[ExI] Protected Elites

painlord2k at libero.it painlord2k at libero.it
Sun May 17 12:49:31 UTC 2009

Il 17/05/2009 4.48, Lee Corbin ha scritto:

> Moreover almost all allegedly lazy people are in reality only highly
> uninterested in mundane activities such as boring and repetitive
> work. This is the classic difference between the Celts and the more
> modern cultural groups (such as the Ancient Romans and the Anglo
> Saxons) that pushed them out of western Europe. Time and again the
> Celtic ("southern") traits of high honour, bravery in battle,
> drunkenness, "laziness", extended kin groups, and on and on, while
> serving them well in individual battles, was not so good for group
> selection.

The studies about ADD and genetics concerning the members of the same
tribe in Kenya, that lived in cities and in the countryside show these
are adaptations to the habitat they evolved in.

The comparison with Souther culture could be more correct than expected.
Gauls won many battles and destroyed many legions initially, but were
unable to win Rome. The Romans continued to form and send Armies, until
they found the right leader and won and wiped out their enemies.

Gaius Marius --> Ulysses S. Grant + Sherman

> (What would happen over and over again, whether it was against
> Caesar's legions or the English kings' armies, was that the Celtic
> cultural patterns provided too few "warriors" that were satisfied
> with "mere" logistical or provisioning duties. They all wanted to be
> in the front lines heroically dealing death and destruction to the
> enemy. They would lose ever war, just as the South lost against the
> North---and for exactly the same reasons.)

This usually is show in how often the winning battle is fought by a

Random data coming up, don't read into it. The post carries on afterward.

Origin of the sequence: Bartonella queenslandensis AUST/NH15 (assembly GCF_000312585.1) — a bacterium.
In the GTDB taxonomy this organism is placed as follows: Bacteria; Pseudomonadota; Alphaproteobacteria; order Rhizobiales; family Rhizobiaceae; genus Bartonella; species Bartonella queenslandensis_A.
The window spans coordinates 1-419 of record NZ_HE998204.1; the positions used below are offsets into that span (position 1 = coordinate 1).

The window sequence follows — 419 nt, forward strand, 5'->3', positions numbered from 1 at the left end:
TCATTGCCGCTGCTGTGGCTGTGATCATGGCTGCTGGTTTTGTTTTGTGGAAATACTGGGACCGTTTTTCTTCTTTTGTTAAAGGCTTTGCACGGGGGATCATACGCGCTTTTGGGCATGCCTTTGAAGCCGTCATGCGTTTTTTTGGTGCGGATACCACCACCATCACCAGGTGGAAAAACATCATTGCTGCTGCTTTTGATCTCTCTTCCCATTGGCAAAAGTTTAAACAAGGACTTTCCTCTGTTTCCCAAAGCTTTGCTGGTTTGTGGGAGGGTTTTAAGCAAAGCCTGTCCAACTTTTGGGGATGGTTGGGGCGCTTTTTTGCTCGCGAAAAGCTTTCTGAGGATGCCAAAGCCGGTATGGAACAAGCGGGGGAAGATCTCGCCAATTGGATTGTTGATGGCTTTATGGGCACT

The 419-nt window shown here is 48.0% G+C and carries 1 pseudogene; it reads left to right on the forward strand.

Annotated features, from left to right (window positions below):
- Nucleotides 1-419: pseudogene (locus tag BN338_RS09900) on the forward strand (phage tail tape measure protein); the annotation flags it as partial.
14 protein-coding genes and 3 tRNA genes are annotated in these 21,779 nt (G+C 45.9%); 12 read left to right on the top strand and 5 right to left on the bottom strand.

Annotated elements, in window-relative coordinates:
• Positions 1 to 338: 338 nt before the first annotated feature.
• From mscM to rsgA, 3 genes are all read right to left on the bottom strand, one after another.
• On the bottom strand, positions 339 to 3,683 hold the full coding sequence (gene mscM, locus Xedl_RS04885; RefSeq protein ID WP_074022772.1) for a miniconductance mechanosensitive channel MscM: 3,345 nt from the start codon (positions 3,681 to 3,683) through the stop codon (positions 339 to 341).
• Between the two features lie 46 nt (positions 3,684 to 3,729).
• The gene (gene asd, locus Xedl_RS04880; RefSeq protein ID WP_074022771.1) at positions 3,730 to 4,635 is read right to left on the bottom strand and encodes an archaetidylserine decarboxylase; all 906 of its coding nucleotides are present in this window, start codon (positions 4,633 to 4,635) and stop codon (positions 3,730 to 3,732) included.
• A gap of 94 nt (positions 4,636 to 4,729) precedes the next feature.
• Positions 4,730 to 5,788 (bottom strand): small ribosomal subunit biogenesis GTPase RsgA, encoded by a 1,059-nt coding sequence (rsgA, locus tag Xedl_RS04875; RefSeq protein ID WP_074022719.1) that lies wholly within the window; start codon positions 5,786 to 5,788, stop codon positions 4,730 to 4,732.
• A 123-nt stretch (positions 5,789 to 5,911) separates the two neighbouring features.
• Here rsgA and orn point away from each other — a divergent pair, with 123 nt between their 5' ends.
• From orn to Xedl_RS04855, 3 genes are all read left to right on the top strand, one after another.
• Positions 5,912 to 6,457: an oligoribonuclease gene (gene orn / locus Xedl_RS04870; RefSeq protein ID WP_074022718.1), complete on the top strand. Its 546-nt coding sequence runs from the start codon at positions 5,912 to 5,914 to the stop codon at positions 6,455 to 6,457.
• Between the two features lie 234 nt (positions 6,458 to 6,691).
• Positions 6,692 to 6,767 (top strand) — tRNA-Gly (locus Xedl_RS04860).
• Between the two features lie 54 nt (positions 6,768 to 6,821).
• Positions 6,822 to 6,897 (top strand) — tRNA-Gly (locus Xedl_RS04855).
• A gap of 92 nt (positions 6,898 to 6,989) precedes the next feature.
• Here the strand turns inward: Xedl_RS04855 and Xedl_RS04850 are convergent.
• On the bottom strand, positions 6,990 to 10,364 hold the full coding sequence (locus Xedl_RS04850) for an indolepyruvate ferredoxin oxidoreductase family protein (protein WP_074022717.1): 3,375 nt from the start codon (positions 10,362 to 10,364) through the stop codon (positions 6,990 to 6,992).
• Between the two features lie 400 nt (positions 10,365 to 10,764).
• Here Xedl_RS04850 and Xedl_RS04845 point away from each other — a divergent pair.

smaller but much more organized and disciplined army that route a larger
but indisciplined and less organized army.

> No, it is up to whites (e.g. you and me) to speak of the realities
> concerning differences between Asians and Whites, or Jews and
> gentiles.

Could we speak about the nascent immigration of African blacks in China
and the consequences?

>>> http://www.news-medical.net/news/2005/04/26/9530.aspx Racial
>>> Admixture Studies. Black children with lighter skin, for example,
>>> average higher IQ scores. In South Africa, the IQ of the
>>> mixed-race "Colored" population averages 85, intermediate to the
>>> African 70 and White 100.

> It does need to be constantly stressed in these forums that
> statistical stereotypes, whether valid or not, pertain only, of
> course, to statistical averages, and have no implications whatsoever
> for individuals.

I suppose it is wise to do so, as too much people is bend to
misinterpret what they read if fit their world view or is expedient.

> He told rather marvellous stories about the small village in the
> Cameroon he grew up in. He didn't come from any elite; his parents
> were farmers, but evidently of superior intelligence since they both
> became school teachers (that's how they met, and he was the issue).

In Italy, there is a proverb that sound like this:
"Farmer: big shoes, sharp brain."
What mental traits are useful for successful farmers?
I would suppose that are mainly the same that do a good workers and learner.

> His IQ almost surely is 130 or above. He combined that "sufficient
> intelligence" (Jensen) with a strong work ethic, an ability to
> concentrate steadily, and probably a capacity for learning fairly
> quickly. Such traits are what have made him the engineer he is,
> besides overall having a good disposition.

I agree that good disposition is a trait I find more frequently in
migrants (Black, Asian and East Europeans) than nationals.

> Now wait! The studies report that the sub-Saharan IQs of black people
> is two standard deviations below that of white people (although the
> experts estimate that five to ten points of that deficit is probably